As we look ahead, we see our region’s population continuing to expand. We see communities that need help to thrive and be well, overcoming some of the biggest barriers to good health, including poverty, housing, food and education.  We see changes in the industry that call on us to do things differently.

We can do these things. We can be even better than we are. But we need to be willing to consider different ways to do them. New Hanover County Commissioners will vote September 3 on whether to move forward with exploring if a larger healthcare system could help infuse resources into our community and NHRMC. It’s a vote to ask the question, not a commitment to make a change. If the vote is approved and other systems make a compelling case they can accelerate the changes we want to see while preserving all we love about NHRMC, then commissioners will decide whether the time is right to pursue a new partnership. 

Change in life is inevitable. When you embrace it and influence it, it can be empowering and make great things possible. When I consider the history of NHRMC, there are many moments of change that met with resistance at the time, but ultimately made us stronger. The founding of the hospital, itself, was controversial. Over the years, the addition of EMS, purchase of Cape Fear Hospital, and partnership with Pender Memorial Hospital, were all moves that were questioned at the time, but were clearly the right thing to do.

This summer has me thinking a lot about change. At home, my wife and I are experiencing all the emotions parents feel when confronted with the reality that the child-raising part of our lives is nearing its end.  This is what we have been working toward.  We want our sons to go to college and find their own paths forward. Still, it’s not easy.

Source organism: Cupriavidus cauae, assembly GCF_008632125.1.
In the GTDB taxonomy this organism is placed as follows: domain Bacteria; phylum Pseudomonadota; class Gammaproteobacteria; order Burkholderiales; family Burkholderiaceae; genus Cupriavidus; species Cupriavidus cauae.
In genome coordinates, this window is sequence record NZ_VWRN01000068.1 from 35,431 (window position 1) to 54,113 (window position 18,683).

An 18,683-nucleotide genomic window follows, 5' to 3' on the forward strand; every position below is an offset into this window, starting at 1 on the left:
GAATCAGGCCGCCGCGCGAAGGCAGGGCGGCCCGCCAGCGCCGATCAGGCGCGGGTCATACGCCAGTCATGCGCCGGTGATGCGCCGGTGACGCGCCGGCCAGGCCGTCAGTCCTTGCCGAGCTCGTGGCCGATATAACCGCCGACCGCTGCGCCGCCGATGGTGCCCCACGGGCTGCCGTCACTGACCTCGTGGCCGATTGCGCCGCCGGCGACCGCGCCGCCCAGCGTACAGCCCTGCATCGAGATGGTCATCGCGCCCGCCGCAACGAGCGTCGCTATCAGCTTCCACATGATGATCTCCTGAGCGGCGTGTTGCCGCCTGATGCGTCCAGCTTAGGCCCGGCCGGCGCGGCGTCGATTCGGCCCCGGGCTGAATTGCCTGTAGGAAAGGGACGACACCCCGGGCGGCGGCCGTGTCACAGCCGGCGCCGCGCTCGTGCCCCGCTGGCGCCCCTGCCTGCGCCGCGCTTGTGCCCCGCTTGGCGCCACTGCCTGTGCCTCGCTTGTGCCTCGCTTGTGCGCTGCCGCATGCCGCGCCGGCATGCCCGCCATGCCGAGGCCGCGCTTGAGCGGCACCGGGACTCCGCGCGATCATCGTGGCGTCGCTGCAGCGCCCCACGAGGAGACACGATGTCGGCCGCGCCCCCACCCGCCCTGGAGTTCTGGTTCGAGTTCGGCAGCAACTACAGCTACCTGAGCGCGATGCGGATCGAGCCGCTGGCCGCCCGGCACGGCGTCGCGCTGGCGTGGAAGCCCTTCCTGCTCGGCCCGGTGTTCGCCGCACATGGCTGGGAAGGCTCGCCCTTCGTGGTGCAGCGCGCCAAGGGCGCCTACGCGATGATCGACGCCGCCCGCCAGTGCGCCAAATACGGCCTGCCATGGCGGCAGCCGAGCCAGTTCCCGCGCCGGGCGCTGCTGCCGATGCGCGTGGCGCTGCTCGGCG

Likewise, as the president and CEO of New Hanover Regional Medical Center, I want what’s best for the future of the organization and its mission in serving the community.  While it might be easier to stay the current course, considering change to preserve what’s most important to us is the right thing to do.

I hope you’ll join me in opening your minds to consider all possibilities for the future.  Together, we can make it healthier and better for everyone. We just need to find the right path forward.

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I agree very much on some of the statements that was made to us on Thursday during the meeting with John, because in life we have to learn in order to obtain some thing better in life there have to be a change, whether we like it or not it maybe for our good down the road and been flexible can help you see things in life more than one way, I am looking forward to seeing what going to happen for Pender if New Hanover decides to make that big change, no matter what I am depending on God anyway.